California has become the first state to enact a law requiring students receive affirmative sexual consent. The legislation was signed by Gov. Jerry Brown on Sunday after being passed unanimously by the state senate and with a large majority in the assembly.
The law, dubbed the “yes means yes” act, will require public colleges and universities, as well as private schools where students receive state grants, adopt an affirmative consent standard when adjudicating sexual assault complaints on campus.
At these schools, consent must be affirmatively and clearly given, either verbally or nonverbally. Silence or a lack of resistance does not constitute consent under the law.
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The California law comes amid heightened scrutiny of how colleges around the country handle sexual assault complaints from students.
The U.S. Department of Education in May released a list of 55 schools currently under investigation for Title IX violations related to sexual assault, including several prestigious California schools. The list has since grown to more than 70 institutions.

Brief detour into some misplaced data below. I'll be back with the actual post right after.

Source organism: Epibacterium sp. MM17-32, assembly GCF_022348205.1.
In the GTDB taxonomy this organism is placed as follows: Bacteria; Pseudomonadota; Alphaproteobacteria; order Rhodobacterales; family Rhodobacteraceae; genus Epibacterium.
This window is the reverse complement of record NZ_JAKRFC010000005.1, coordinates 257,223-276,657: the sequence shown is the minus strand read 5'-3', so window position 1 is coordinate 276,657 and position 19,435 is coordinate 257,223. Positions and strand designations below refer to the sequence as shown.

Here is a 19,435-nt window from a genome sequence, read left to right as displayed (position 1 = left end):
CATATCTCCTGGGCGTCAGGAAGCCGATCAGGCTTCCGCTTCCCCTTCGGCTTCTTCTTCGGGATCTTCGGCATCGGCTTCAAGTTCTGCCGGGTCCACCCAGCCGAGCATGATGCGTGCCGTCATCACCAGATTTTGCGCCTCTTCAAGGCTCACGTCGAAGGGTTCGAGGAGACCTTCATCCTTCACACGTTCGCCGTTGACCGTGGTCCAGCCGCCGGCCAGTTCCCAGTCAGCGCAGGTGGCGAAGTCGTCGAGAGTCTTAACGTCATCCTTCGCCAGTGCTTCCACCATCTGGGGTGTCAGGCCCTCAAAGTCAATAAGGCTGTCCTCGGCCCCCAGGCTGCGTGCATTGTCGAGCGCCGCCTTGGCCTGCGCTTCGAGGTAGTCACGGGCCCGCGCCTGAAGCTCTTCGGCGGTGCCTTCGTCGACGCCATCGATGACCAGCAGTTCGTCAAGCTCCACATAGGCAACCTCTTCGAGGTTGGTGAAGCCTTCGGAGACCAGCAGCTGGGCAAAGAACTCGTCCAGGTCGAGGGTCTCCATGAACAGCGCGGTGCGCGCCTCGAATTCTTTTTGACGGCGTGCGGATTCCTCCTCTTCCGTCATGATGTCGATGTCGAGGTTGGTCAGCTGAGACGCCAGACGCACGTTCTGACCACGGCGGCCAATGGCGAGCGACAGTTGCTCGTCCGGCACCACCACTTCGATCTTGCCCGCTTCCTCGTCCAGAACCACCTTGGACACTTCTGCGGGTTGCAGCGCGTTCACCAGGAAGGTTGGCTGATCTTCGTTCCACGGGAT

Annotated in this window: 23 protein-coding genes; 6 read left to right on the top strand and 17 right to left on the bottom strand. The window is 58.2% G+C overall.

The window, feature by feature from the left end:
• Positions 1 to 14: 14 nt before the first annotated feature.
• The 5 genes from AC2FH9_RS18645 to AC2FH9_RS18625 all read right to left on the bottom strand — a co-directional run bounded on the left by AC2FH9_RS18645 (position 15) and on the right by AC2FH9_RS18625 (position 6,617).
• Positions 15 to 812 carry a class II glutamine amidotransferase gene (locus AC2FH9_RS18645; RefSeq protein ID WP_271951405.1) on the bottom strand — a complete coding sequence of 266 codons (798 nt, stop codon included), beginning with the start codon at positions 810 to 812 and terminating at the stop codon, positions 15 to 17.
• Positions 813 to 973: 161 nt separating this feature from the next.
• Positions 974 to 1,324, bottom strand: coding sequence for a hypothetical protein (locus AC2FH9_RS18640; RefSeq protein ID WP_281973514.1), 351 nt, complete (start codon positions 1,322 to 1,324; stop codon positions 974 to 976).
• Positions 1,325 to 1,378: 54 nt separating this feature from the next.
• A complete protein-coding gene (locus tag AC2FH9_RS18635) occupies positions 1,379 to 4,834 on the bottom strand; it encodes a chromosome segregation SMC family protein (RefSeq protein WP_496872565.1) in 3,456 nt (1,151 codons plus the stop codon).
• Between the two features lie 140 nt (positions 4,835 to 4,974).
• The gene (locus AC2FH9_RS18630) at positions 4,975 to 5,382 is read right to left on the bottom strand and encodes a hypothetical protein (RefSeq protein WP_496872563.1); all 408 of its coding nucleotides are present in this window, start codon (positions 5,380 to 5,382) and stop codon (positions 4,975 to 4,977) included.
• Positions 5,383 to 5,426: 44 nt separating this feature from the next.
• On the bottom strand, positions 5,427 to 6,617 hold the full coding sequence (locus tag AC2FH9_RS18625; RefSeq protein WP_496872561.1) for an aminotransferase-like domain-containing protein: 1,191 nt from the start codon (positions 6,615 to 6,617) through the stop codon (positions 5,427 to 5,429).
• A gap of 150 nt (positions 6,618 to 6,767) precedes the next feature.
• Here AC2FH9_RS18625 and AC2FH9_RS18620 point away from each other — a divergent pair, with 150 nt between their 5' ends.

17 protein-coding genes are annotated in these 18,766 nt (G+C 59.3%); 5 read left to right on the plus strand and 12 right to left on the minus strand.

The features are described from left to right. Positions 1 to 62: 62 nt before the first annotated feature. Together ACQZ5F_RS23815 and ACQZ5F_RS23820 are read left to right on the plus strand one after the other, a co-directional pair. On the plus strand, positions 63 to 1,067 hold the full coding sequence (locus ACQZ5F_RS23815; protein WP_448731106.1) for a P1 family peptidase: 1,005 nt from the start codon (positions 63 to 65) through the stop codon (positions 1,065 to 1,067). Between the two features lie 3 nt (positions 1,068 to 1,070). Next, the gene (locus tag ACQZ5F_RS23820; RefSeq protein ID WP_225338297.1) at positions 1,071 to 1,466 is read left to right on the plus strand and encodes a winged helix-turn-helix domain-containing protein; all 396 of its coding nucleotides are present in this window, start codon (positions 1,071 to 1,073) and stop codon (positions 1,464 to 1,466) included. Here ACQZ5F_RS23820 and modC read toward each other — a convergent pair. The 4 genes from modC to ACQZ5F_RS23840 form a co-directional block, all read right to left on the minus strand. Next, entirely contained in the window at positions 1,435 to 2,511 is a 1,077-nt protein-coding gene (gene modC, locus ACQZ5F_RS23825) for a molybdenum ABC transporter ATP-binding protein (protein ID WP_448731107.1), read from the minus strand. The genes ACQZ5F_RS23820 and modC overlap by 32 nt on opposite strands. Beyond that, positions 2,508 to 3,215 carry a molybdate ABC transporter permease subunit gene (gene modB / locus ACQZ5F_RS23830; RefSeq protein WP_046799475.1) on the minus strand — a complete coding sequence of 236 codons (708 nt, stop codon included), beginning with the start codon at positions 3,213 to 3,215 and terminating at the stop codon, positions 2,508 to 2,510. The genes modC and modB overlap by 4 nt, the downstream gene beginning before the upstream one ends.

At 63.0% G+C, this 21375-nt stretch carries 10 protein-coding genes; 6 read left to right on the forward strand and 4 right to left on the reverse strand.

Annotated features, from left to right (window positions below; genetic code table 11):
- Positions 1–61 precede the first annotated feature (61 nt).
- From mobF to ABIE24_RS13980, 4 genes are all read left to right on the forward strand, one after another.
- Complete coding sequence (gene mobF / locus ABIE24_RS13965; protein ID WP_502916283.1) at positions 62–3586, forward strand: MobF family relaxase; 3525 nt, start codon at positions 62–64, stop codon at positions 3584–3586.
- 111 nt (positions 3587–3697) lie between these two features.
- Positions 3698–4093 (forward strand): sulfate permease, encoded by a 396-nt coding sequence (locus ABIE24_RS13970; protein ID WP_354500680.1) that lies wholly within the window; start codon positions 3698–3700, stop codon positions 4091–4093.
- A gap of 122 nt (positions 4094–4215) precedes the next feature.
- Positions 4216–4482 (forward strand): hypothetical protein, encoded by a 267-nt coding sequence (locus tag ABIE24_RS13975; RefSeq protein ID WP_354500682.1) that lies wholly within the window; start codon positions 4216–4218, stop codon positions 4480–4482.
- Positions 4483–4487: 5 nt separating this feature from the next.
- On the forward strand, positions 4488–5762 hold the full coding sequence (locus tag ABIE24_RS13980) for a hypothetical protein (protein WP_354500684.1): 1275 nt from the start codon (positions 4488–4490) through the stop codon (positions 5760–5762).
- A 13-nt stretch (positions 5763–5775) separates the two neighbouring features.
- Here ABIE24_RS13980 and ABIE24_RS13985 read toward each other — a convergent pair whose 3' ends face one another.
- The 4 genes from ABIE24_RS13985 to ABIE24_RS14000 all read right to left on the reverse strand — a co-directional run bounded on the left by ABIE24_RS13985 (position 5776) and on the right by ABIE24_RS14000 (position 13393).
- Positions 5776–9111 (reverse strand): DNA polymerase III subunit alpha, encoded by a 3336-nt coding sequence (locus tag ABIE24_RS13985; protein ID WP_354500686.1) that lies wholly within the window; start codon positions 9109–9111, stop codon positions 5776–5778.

Aside from adopting an affirmative consent standard, schools will also be required to institute outreach and education on consent for its students.
Detractors of the state’s “yes means yes” law have charged that it will be difficult to enforce and represents a governmental overreach.
Joe Cohn, legislative policy director at the Foundation for Individual Rights in Education, said in an interview with Inside Higher Ed that a student would have no way of proving consent “shy of having it videotaped.”
Statistically, false rape reports have proven extremely rare.
“Every student deserves a learning environment that is safe and healthy,” state Sen. Kevin de Leon (D-Los Angeles), said in a statement on Sunday. “The State of California will not allow schools to sweep rape cases under the rug. We’ve shifted the conversation regarding sexual assault to one of prevention, justice, and healing.”